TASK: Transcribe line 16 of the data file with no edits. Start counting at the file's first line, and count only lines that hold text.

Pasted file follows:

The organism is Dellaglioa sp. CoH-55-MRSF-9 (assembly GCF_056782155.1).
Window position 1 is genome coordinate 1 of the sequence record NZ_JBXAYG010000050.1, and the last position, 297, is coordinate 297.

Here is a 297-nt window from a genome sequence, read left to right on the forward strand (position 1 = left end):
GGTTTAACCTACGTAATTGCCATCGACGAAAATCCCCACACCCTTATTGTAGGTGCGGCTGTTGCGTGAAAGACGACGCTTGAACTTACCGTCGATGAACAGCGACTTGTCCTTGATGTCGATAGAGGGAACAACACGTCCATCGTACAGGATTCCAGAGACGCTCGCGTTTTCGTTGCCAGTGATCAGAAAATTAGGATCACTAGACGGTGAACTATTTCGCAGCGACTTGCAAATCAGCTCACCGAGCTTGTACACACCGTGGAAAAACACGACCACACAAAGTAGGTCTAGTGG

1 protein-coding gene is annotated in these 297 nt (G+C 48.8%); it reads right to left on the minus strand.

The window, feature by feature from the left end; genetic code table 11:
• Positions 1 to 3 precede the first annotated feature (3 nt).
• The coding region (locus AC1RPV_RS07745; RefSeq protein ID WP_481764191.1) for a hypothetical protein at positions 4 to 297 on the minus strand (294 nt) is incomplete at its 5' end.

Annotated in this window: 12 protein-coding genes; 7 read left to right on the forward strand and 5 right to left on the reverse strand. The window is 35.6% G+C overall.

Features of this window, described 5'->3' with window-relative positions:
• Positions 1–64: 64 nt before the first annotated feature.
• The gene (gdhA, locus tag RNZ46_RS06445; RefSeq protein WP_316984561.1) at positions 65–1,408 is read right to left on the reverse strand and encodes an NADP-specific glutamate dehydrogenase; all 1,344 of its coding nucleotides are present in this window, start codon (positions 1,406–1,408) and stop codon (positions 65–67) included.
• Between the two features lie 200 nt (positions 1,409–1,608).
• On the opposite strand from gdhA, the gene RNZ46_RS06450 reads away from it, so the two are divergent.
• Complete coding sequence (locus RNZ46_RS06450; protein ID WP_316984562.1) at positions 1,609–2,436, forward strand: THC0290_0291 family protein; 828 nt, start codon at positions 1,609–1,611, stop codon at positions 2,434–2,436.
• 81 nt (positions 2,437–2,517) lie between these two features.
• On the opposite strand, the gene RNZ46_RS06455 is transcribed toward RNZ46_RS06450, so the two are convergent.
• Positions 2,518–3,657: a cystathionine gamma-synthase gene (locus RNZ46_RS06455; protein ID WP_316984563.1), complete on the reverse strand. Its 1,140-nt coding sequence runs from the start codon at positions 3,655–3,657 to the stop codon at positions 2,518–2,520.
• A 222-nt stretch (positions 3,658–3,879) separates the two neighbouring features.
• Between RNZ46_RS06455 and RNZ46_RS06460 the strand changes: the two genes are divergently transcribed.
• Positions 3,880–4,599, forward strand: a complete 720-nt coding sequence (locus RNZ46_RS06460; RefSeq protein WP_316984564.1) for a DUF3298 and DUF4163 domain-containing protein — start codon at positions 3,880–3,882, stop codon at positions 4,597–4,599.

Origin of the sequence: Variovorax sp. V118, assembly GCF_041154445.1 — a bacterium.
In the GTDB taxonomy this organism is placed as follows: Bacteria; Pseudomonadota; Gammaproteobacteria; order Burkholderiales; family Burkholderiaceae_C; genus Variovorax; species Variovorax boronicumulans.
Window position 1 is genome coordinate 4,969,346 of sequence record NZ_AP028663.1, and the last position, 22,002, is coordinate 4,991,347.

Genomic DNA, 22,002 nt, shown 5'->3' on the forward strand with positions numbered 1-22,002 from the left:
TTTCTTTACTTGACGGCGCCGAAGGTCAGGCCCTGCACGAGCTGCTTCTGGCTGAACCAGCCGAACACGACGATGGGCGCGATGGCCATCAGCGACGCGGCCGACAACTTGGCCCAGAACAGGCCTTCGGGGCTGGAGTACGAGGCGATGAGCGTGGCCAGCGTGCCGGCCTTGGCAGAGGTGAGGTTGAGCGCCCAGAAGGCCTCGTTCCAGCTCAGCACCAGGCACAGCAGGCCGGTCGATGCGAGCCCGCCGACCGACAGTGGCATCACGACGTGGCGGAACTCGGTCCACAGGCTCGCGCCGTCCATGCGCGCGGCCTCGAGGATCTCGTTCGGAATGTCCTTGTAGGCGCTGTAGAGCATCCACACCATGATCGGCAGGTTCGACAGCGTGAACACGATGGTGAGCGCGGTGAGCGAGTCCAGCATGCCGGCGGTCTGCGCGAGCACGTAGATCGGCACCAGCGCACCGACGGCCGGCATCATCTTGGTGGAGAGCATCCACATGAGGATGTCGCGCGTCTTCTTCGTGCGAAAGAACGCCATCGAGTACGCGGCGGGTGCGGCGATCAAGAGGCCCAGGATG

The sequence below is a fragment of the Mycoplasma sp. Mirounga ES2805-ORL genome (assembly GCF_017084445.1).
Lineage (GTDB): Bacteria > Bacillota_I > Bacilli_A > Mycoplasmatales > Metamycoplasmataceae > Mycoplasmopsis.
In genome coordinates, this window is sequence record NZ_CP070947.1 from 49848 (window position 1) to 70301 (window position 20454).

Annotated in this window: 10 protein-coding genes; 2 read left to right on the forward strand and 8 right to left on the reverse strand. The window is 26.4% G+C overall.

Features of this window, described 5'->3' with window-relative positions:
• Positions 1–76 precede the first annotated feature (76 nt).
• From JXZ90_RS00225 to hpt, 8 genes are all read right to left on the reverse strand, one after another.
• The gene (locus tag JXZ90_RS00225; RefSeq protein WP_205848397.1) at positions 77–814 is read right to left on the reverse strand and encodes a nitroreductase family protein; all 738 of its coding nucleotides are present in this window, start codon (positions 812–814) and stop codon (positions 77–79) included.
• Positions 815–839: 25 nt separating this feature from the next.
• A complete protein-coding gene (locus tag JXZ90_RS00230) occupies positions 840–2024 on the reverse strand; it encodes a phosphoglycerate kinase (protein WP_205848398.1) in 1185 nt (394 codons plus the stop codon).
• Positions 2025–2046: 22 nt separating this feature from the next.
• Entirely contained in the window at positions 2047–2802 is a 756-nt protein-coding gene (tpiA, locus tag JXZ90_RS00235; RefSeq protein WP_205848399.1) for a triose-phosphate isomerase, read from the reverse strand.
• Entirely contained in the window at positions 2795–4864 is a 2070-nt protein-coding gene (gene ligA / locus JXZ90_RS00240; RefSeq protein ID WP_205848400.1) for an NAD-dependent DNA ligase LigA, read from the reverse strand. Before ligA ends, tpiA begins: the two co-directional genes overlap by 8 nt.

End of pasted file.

• 81 nt (positions 2,437–2,517) lie between these two features.